A Fantastic Appeal
By: Bill McGrath
With all the current attention regarding the anti-Christian message of Philip Pullman’s fantasy trilogy, His Dark Materials and the film based on the first book, The Golden Compass, I am concerned that many Christian parents will become wary of all fantasy literature. This would be unfortunate as fantasy, above all other genres of fiction, has the greatest potential to cause us to look upward, to remind us that we are not alone—to say to the reader, be it in a whisper or a shout, “God is near.”
From The Iliad and The Odyssey, to Beowulf, to tales of King Arthur and his knights, to Dante’s Divine Comedy, to Milton’s Paradise Lost, to Grimm’s Fairy Tales, and up to modern classics such as J.R.R. Tolkien’s The Lord of the Rings, C.S. Lewis’ The Chronicles of Narnia, and J.K. Rowling’s Harry Potter series, fantasy has been among the most powerful and popular forms of fiction. When mankind wants to tell a story that people will respond to, the tool he most often turns to is fantasy.
While fantasy usually gets lumped onto the same section of the bookstore as science fiction, they are really very different genres. Science fiction tends to glorify man (or at least his intellect). The mind of man may bring forth amazing things that are good or evil, but in science fiction these things always spring from men or man-like intellects. It is rare to see any hint of the spiritual or supernatural in science fiction.
So what, then, is fantasy? Shakespeare gives a pretty good definition in Hamlet, when the title character says, “There are more things in heaven and earth . . . than are dreamt of in your philosophy.”
At their roots, we might say that science fiction speculates on the possibilities within the natural world, while fantasy broadens its view to include the supernatural. God need not exist in most science fiction stories, while in most fantasy stories He must (even if He is never directly seen). Every fantasy story that says justice will prevail in the end, is really saying that the universe is ruled by a just God. All of the best fantasy stories, be they about the ultimate war between good and evil or the doings of the smallest of fantasy creatures, really say the same thing and suggest to the reader (whether consciously or not) the same ultimate conclusion: If the smallest of supernatural things exists, even if it is the smallest of fairies, then perhaps the greatest of supernatural things (God) exists.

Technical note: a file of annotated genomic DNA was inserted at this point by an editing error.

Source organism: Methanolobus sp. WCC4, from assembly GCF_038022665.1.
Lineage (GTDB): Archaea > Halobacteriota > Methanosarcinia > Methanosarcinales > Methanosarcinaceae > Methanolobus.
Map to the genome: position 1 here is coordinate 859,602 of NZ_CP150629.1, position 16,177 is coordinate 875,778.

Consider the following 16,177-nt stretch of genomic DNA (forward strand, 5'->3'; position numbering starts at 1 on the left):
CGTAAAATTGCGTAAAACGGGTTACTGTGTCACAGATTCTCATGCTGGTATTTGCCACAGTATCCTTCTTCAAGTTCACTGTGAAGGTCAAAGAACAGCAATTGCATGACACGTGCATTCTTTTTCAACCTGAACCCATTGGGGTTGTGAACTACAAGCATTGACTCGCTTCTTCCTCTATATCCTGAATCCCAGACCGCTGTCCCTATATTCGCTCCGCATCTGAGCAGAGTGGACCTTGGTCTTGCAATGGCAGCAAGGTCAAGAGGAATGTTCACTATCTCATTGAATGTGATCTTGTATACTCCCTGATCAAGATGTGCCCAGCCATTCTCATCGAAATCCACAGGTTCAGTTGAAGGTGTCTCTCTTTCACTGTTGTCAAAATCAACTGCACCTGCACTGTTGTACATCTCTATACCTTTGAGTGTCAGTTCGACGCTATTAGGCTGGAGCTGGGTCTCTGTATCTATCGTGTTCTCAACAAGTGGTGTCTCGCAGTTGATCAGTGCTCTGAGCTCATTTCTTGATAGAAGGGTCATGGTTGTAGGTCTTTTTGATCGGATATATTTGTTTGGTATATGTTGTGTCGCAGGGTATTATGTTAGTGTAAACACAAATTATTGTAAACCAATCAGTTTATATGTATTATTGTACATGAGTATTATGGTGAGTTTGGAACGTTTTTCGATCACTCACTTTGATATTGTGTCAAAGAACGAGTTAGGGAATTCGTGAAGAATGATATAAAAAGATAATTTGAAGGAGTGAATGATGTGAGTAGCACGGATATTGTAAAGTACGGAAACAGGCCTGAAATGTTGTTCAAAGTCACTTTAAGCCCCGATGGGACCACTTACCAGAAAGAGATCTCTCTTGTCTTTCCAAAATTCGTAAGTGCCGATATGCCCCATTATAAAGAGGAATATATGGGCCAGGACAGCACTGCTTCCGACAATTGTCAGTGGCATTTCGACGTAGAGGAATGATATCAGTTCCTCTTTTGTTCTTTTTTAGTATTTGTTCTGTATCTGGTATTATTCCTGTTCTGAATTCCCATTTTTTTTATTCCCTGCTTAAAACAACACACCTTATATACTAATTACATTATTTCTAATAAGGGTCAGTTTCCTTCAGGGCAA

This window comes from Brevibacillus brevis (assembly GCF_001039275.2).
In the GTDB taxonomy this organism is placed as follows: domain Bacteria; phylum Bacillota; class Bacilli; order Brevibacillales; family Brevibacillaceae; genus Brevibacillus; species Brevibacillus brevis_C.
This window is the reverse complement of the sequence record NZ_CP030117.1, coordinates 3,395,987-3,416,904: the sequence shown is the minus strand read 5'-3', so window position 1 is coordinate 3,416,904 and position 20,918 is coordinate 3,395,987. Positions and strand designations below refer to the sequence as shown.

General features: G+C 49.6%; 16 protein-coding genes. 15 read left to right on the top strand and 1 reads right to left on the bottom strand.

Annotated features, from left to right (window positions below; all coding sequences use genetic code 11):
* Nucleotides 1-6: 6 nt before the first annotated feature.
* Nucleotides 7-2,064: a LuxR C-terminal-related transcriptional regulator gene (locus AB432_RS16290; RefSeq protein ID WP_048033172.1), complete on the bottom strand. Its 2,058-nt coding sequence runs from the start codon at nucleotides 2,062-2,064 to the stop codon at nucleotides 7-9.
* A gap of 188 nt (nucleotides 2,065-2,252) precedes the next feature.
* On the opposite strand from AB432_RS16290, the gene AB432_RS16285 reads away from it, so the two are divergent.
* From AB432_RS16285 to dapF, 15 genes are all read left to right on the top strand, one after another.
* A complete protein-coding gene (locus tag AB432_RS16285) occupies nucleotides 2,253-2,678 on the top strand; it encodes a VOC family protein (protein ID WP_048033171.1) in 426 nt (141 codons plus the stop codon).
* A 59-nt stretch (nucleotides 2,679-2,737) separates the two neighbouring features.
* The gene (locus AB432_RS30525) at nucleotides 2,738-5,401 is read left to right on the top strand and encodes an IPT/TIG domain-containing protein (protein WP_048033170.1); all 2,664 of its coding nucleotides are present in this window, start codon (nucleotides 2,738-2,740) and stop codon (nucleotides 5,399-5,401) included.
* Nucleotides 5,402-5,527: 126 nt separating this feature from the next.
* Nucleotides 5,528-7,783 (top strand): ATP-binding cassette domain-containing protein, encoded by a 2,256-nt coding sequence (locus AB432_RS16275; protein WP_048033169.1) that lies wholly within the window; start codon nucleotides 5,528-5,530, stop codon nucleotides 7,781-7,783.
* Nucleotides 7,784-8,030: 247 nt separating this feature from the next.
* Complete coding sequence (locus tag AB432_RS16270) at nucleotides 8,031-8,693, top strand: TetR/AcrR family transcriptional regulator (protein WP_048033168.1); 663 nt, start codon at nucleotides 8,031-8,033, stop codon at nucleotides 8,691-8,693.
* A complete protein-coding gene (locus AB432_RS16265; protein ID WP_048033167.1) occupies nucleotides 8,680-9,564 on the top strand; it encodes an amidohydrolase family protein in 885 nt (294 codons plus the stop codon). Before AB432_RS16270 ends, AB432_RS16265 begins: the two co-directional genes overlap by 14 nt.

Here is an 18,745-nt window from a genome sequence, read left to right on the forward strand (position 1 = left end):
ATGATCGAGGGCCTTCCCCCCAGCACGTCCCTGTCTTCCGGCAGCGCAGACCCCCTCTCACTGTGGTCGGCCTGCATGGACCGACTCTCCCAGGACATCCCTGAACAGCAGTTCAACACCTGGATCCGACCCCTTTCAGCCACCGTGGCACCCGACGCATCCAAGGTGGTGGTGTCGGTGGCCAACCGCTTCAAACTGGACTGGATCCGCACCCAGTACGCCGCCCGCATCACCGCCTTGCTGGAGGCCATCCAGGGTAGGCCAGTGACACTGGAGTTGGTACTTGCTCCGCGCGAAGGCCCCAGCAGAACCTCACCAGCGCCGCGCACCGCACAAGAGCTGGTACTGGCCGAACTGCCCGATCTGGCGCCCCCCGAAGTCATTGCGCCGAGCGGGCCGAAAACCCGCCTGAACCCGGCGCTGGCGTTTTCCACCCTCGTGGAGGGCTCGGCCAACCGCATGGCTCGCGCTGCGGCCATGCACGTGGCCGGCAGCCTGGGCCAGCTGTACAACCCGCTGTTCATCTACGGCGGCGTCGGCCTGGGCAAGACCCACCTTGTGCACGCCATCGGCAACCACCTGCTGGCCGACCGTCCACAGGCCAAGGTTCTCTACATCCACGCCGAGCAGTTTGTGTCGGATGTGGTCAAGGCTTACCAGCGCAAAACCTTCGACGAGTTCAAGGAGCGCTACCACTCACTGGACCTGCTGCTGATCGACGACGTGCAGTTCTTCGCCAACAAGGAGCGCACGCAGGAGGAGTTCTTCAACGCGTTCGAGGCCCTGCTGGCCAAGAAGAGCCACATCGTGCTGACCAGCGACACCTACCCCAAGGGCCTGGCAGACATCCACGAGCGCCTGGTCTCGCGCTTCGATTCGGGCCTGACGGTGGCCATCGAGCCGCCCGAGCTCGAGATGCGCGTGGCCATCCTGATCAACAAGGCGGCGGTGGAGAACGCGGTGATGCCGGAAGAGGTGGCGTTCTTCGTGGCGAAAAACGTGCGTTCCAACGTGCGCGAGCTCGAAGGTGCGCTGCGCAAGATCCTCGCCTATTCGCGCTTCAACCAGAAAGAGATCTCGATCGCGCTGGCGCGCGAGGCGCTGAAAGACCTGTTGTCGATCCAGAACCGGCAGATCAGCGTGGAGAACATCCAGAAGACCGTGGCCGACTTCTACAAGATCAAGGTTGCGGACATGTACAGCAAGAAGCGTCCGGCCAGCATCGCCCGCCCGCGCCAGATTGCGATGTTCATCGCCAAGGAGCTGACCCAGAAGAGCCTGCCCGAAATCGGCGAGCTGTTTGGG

Of course, not all that is supernatural is good (Is the angel in the story wearing a halo or horns?), but I think what worries most Christians about fantasy stories is the use of magic. Even here, there are two distinct kinds of magic. The dangerous kind in any story is that which comes closest to what real practitioners of witchcraft are aiming at: magic as a learned skill that anyone can do and that involves what we usually think of as magic in the real world, including astrology, fortunetelling, and the invocation of spirits, be they of dead men or demons or pagan gods. The magic used in the best fantasy stories is of a different type. It is a power that only certain people have and it is used in the story in much the same way as the superpowers of a comic book superhero. You’ll see this later type of Fantasy magic used by Tolkien’s Gandalf in The Lord of the Rings, by C.S. Lewis’ Merlin in That Hideous Strength, and by J.K. Rowling’s Harry Potter. Kids don’t tend to take this kind of magic seriously, and any of them old enough to read these stories for themselves would no more believe they can fly like Harry Potter by climbing on Mom’s broom than they would believe they can fly like Superman by tying on a towel for a cape.
As an example, I offer an excerpt from my own novel, Asulon (in chapter 12, “Of Men and Magic”). In it, a kindly priest named Simon explains to a grizzled old warrior named Moor how he does all the amazing things he has done. It depicts my views on how the elements of the fantasy story can be used in a Christian context and why people so desire to read about them.
This article was originally published: January 10, 2008 on the Breakpoint.org website.